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What's the Difference Between Ice Cream and Gelato?

A frozen dessert is the perfect way to indulge during the hot days of summer, but in an icy landscape that runs from ice cream and gelato to sherbets, sorbets, and granitas, where do you start?

Ice cream multiple scoops by Meredith

Ice cream is only one option for frozen treats. Photo by Meredith

What's the Difference Between Ice Cream and Gelato?

Gelato hails from Italy and has a soft, elastic texture and slow-to-melt milkiness. Ice cream is thought to have originated in the mountains of China (using snow as a base) and is known for its rich, creamier body. Here is a run down on the key differences between ice cream and gelato. Consider this your perfect primer for a sweeter summer.

Gelato photo by Meredith

Photo by Meredith

Butterfat and Dairy

You’ve probably heard that gelato contains fewer calories and is therefore better for you, but why? Both ice cream and gelato are made with dairy products and both contain milk fat (called butterfat). Ice cream is made with a significantly higher ratio of cream to milk. The more significant fat content of ice cream is in large part credited for making gelato seem "healthier," and it’s also responsible for ice cream's firmer consistency and thick, luscious mouthfeel. All of that fat feels creamy and holds flavors in your mouth. Gelato, on the other hand, is made predominantly with milk, and lacks a high percentage of butterfat.

The Science of Creaminess

This excessive fat content is also responsible for holding air in a frozen dessert. Higher-fat ice creams seem light and fluffy, because the fat acts as a binding agent with the water molecules found in the milk, and creates a lighter density. This lightness allows for air to be present. Think about making homemade whip cream – cream turns into fluffy whipped mounds pretty quickly. If you tried to do the same with whole milk, you’d make very little progress. This texture makes ice cream feel deceptively less caloric, even though ice cream will typically contain a higher percentage of fat.

Because it has less fat to bind with water molecules, gelato is naturally denser. The dense weight and texture of gelato allows it to seem really rich when in reality, gelato has a lower butterfat content.

As a universally accepted rule of thumb, air is the primary differentiator between ice cream and gelato. Spoon to spoon, ice cream holds more air than its Italian counterpart.

Serving Temperature

The difference of densities, and therefore air, really show up in the serving. The air in ice cream means it can be frozen nearly solid and still be easy enough to scoop. Gelato, with its lower fat content, must be kept at a warmer temperature and served soft. If gelato were stored at the same low temps used to freeze ice cream, it would become an impenetrable block.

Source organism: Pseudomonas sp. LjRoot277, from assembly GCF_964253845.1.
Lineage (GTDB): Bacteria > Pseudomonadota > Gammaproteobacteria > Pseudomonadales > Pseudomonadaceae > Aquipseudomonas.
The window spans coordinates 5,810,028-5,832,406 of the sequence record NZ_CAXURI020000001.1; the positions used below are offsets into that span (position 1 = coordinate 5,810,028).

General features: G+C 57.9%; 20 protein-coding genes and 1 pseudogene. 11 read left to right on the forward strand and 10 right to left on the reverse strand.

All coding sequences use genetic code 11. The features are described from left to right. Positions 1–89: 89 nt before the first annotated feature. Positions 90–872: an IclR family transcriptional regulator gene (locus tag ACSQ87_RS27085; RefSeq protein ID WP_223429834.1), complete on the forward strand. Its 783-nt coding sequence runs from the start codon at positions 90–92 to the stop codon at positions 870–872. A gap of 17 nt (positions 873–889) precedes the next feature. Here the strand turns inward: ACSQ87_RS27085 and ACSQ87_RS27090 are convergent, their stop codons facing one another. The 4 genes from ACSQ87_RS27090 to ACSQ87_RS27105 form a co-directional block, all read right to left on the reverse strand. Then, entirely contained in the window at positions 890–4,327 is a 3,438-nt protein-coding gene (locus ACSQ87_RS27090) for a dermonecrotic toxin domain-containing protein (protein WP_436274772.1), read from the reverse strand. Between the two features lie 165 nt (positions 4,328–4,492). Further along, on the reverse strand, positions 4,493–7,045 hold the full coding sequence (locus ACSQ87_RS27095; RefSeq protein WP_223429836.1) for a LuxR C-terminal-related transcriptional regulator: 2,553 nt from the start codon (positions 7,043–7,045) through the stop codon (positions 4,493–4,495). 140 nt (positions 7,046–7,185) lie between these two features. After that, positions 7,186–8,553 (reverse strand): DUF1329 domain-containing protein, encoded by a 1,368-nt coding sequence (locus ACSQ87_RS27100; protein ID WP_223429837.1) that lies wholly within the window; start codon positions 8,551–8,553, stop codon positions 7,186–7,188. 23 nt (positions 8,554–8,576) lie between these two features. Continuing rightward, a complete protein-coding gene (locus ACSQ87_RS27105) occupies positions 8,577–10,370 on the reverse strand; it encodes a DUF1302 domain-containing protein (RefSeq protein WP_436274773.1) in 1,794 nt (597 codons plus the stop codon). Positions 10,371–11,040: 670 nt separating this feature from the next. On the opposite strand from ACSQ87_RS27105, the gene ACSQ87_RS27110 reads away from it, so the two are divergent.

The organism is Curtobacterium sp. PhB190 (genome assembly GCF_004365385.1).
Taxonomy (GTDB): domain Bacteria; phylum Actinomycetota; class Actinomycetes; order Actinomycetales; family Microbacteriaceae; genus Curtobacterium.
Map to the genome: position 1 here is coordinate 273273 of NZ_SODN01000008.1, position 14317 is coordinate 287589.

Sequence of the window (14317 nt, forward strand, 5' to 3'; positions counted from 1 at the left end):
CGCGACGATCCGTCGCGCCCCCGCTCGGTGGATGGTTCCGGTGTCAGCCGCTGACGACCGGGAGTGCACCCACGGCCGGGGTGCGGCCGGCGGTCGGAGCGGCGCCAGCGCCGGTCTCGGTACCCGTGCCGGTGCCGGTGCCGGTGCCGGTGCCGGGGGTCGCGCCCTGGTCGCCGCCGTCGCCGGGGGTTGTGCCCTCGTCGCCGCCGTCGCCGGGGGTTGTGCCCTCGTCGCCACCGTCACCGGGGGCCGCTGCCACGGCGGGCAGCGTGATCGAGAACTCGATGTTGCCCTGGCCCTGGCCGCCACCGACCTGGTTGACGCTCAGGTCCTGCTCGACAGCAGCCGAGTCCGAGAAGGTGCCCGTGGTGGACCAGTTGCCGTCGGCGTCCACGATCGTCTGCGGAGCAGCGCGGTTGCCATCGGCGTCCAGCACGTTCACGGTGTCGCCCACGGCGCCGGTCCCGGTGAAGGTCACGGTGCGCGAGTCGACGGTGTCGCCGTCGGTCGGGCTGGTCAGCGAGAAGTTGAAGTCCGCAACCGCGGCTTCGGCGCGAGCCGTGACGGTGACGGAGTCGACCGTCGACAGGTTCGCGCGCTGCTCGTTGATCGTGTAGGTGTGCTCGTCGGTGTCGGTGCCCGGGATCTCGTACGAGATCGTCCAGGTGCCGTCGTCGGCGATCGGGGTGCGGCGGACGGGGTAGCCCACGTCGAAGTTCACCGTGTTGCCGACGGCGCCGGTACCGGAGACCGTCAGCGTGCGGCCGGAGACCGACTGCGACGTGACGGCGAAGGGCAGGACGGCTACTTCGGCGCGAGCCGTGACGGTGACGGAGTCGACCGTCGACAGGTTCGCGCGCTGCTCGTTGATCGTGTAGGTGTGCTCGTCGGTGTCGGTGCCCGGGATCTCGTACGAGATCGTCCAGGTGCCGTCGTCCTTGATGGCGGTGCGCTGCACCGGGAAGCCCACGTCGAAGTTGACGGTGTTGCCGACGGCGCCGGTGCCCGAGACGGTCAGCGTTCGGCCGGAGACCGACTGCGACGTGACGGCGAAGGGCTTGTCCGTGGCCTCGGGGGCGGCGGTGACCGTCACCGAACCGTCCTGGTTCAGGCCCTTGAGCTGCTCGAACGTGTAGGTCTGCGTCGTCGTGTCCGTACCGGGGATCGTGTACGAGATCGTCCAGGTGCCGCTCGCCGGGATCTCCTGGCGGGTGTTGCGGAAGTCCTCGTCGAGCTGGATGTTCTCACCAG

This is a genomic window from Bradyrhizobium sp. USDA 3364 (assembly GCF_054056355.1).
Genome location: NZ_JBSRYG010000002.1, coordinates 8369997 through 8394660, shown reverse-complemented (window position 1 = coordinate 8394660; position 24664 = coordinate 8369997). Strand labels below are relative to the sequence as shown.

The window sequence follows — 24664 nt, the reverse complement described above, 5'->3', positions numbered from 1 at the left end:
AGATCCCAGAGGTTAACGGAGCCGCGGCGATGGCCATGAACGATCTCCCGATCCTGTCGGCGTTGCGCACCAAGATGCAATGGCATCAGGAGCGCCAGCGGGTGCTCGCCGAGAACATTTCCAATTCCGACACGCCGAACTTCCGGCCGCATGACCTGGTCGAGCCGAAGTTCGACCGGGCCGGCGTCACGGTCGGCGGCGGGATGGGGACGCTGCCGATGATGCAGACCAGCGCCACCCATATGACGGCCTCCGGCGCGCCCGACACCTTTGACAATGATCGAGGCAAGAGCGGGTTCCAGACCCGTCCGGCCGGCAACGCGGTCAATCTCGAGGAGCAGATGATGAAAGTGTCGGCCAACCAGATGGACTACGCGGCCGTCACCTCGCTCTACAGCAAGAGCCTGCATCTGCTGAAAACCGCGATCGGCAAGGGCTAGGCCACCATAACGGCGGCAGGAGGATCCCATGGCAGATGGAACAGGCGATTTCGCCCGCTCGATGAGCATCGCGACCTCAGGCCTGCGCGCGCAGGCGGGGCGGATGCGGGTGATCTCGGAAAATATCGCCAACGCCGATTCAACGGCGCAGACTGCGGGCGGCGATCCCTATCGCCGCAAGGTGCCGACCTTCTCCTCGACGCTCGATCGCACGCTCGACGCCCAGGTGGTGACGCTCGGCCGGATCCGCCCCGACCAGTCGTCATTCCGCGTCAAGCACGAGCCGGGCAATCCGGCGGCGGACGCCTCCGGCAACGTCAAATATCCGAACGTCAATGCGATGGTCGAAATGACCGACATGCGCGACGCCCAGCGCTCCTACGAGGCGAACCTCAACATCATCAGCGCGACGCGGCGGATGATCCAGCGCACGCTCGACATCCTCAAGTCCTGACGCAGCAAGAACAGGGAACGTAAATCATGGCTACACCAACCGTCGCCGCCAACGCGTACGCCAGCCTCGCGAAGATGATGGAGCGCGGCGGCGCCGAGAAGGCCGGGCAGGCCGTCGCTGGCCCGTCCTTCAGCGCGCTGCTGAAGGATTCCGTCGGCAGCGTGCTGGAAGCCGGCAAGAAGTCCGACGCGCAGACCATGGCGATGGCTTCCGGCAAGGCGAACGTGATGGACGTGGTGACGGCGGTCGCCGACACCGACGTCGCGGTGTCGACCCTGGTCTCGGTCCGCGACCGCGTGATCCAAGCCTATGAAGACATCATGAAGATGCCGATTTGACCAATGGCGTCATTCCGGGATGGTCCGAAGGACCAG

Flavors that Linger

So what does this all mean in terms of flavor? I put that question to a man who spends every day making ice cream, gelatos, and other frozen treats. “Because gelato doesn’t have much fat, (the flavor) washes away more quickly,” says Tyler Malek, head ice cream maker at the popular national ice cream company Salt & Straw. He opts for churning a gelato when using delicate flavors like fruit. “More fruity flavor comes through because it is not competing with the fat,” says Malek. Additionally, the density of gelato allows for more fruit flavor per spoonful. Conversely, ice cream is best for flavors you want to linger. “I love ice cream for holding strong, aromatic and richly flavored ingredients, because the extra fat helps carry the flavor through and hold it on your tongue for longer.”

Get Started Tasting! We have a world of frozen-treat recipes to explore.

 Salted Pecan Maple Ice Cream

This 5-star-rated recipe uses half and half, but some people substitute heavy cream for a more luscious mouthfeel.

Salted Pecan Maple Ice Cream by Deb C

Photo by Deb C


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Basic Gelato Recipe

Use this recipe as a base, then add vanilla, shaved chocolate, or your favorite fruits.

Gelato by lutzflcat

Photo by lutzflcat


Sorbets, Granitas, and Sherbets

If you're working with beautiful or delicate fruit, a sorbet might be in order. Sorbets are essentially made from just two ingredients: fruit and sugar. Same recipe for granitas, but instead of using an ice-cream machine, granitas are typically frozen in sheet pans, then scraped up in layers for a flaked-ice consistency.

To this mixture, add dairy (heavy cream or milk) and gelatin and you've arrived at sherbet (not "sherbert!"), a treat that's creamier than sorbet but still less dense than ice cream.

Watermelon Sherbet

An excellent way to make use of a mealy or overripe watermelon. "The lemon juice gives it just the right kick."

Watermelon Sherbet by Seattle2Sydney

Photo by Seattle2Sydney

Pineapple Orange Sorbet

Easy to make -- and fat free.

Pineapple Orange Sorbet by Amanda May

Photo by Amanda May


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About Amy Pennington